You know, I’m always very confused by that question. I’m always interested and think “Oh God, people see me that way.” I don’t see myself that way. And for me as a writer, my inspiration comes from other books. People always think that writers get their inspiration from “real life,” but I actually don’t. It comes from other books. It’s like being a musician — you get your inspiration from the great artists who come before you. And it’s the same thing with actors, too, they get their inspiration from other actors. So in this particular book, I was inspired by Philip Roth, and I think it’s sad to me that you feel that way, and I think you missed all the great wonderful things in the book and the great writing. Do you remember that tennis scene? I mean you have to read that scene and think, “this is a great scene.”

Killing Monica

Killing Monica by Candace Bushnell, Courtesy Grand Central Publishing.

I just think, given the subject matter, it’s natural for people to make that connection when they’re first getting into the book.

People are going to make whatever connection they’re going to make, and I don’t have any control over that. I only have control over my work, my art, and where my creative voice is taking me. So for me, Killing Monica is a farce. My influences on this book were Philip Roth, Groucho Marx — It’s a Mad, Mad, Mad, Mad World.

That’s where I got my inspiration and for me, this was an experimental book. It started off as being very, very surreal and I really wanted to make something that would pop — that had a ’70s, bright-colored, Pop Art feel to it. And that’s why I added that line of emojis to the book, and I even wrote a theme song for it, and I’m making a music video and hiring dancers.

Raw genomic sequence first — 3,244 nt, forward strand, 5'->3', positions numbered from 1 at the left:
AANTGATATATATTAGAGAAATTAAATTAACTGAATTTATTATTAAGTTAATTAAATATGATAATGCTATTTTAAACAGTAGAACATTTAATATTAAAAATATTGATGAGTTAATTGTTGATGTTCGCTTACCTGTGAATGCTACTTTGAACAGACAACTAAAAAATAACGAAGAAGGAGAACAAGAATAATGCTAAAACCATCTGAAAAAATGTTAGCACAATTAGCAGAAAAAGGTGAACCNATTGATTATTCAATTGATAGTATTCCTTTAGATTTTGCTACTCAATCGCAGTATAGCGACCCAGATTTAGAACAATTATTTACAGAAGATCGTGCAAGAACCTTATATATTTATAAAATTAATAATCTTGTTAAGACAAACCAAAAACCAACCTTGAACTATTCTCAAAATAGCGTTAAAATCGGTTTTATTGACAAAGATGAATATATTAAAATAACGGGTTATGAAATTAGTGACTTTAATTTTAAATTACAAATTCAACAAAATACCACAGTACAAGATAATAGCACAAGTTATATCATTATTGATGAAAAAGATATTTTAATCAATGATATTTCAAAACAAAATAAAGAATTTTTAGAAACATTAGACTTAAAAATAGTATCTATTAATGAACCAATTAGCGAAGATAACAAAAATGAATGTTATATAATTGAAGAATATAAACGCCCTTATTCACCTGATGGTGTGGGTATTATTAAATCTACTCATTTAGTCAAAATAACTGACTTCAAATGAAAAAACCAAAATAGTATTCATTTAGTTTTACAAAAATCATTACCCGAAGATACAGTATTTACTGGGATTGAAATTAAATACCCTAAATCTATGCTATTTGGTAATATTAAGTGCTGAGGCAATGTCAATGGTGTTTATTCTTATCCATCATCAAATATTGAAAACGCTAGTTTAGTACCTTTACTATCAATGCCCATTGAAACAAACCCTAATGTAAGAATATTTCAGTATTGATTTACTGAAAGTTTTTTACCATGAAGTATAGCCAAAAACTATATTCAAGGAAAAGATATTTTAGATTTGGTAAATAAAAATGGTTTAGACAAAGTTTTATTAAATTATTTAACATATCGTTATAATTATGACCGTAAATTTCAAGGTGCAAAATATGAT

Could you expand a little more on the world you’ve created, and are continuing to create with Killing Monica?

When I was writing the book — I can’t even tell you where the book took me, like there was one point when Pandy went on a psychedelic trip and she thought she was 17, and it’s just crazy stuff — I just had to go with my imagination. I started listening to a lot of pop music again, and I loved the female empowerment of the pop singer. I feel like its one of the few places where women are allowed to truly speak their voice. And in TV, movies, books, you just don’t see that level of empowerment.

So I started listening to it again, and then as soon as I handed in the manuscript for Killing Monica, this weird thing came over me where I had to learn GarageBand. I’m not kidding. It only took me about two or three hours to learn, and I started playing around with and thought that I really needed to write a theme song for Killing Monica.

Since you’re learning GarageBand and created a line of emojis, I’m sure you’re keeping up with the innovations of social media today. You know what Tinder is, right?

I have a swipe right/swipe left emoji in my line, but here’s the thing — it’s important to remember that these apps were created by men, and all the coding and etc. were also created by men, so if you really want to use those tools, they have a certain male logic to them.